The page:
It is very difficult to build strong political parties when party members are made to fight among themselves. The result, Hutchcroft says, is “a complete free for all.” Indeed: Imagine scoring basketball games by player rather than by team. Where the top scoring players from both teams are declared the winners, not the top-scoring team. That’s what we have.
To its credit, the Consultative Committee called for two senators per region, the same system we had from 1916 to 1935.
The book’s prescription is to convert the Senate to what’s called a closed-list proportional representation (CLPR) system. That means parties would still proclaim a list of 12 candidates, but the candidates would be ranked. If a party gets 50% of the vote, their top 6 candidates would get in (12 x .50). If another party gets 30%, their top 4 candidates would get in (12 x .30). If a third party gets 10%, only its top candidate would get in (12 x .10). If the drafters of such an amendment wanted to allow 5 percenters to get in, they could double the size of the Senate.
This means competition among party mates would happen before the election, in the negotiations to get ranked higher in the list. Instead of dumping during the election, party mates would be forced to strike deals among themselves, some of which will hopefully be about policy and programs: OK, I’ll agree to put you on top of the list, but you promise to support my bill on utilities and infrastructure. Once elected, they would be motivated to stick together on policy, to keep their place or even rise in rank during the next election, not be taken down a notch.
If we make these changes to the Senate and the provincial and city councils, suddenly most candidates and politicians will be subject to party discipline. Soon you will have real political parties. The other 4,000 officials, from president to vice mayor, may be sucked in. (The book actually recommends a similar change for the party-list representatives in the House, helping undo what former chief justice Artemio Panganiban says has been ”bastardized”.)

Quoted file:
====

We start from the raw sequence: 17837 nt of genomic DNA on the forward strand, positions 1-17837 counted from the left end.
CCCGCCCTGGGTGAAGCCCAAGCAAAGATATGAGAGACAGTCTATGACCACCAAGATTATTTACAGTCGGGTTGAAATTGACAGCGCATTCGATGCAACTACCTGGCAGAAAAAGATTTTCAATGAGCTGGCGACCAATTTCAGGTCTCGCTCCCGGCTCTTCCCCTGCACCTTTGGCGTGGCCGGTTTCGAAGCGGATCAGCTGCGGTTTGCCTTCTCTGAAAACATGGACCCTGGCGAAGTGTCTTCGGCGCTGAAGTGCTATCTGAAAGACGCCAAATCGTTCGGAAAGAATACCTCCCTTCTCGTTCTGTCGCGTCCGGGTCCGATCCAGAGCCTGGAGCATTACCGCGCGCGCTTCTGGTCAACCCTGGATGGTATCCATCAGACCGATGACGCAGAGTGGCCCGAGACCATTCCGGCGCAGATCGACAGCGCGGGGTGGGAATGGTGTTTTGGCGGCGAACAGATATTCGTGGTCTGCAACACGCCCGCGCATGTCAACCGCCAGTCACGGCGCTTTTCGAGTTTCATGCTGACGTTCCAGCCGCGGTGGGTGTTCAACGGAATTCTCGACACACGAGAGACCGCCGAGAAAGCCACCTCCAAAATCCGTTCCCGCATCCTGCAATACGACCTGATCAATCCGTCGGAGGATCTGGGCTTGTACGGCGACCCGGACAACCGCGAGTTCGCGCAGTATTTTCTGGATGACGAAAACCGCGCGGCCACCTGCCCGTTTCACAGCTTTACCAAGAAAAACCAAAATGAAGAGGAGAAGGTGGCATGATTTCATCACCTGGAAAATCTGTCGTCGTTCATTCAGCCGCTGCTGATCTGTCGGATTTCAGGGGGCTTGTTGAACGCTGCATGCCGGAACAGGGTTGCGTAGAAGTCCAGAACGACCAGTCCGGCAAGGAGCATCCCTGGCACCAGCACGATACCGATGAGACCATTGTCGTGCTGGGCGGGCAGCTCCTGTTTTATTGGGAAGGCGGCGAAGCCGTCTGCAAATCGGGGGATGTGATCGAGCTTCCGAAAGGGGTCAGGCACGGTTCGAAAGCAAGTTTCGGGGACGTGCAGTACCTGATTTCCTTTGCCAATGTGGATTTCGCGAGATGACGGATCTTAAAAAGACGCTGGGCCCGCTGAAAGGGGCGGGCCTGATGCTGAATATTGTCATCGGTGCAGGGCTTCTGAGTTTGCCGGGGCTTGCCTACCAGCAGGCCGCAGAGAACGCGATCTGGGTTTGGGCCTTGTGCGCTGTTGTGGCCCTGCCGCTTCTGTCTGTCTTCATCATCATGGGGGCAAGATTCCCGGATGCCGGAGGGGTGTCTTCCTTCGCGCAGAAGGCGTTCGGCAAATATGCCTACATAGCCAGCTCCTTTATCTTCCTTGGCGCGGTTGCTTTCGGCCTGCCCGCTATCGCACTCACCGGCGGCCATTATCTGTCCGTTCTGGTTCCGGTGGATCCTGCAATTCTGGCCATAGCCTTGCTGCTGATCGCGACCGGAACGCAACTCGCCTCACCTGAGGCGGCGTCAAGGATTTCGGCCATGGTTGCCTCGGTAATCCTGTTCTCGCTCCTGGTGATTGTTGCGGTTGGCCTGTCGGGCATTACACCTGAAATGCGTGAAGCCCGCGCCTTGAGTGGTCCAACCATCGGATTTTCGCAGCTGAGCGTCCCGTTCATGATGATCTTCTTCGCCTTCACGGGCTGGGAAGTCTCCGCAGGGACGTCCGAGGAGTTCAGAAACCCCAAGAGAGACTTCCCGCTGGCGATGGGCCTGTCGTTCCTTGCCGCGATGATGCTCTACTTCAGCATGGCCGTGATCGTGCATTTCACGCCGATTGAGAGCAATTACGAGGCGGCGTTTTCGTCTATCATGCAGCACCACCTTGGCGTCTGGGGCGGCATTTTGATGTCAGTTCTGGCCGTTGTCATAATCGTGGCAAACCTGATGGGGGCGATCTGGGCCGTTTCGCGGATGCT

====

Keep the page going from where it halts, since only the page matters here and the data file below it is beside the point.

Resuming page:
What can electoral redesign bring? The book says similar changes around Asia incentivized politicians to produce policies that benefit more people across their constituency rather than pockets of votes. In Thailand, the book attributes such a change for the shift to building health clinics and issuing 30-baht health cards, instead of building hospitals and buying expensive medical equipment, which are inaccessible to many and a font for corruption. In Indonesia and India, it was direct cash transfers to poor citizens. To our credit, we have put similar programs in place without these changes. So imagine what we would do with them.
Alternative proposals are drowned out by the federal push, making them seem like long shots – like moves in the U.S. to redesign the electoral college out of their system. But they show that there are more ways to try to get the good and responsive government we all seek.
Federal proponents should at least say they’ve considered them and discuss why they think they won’t work. What we should be speeding up in the second half of the administration is more policy reform and economic growth, not changing parts and engines. – Rappler.com
Coco Alcuaz is executive director of Makati Business Club.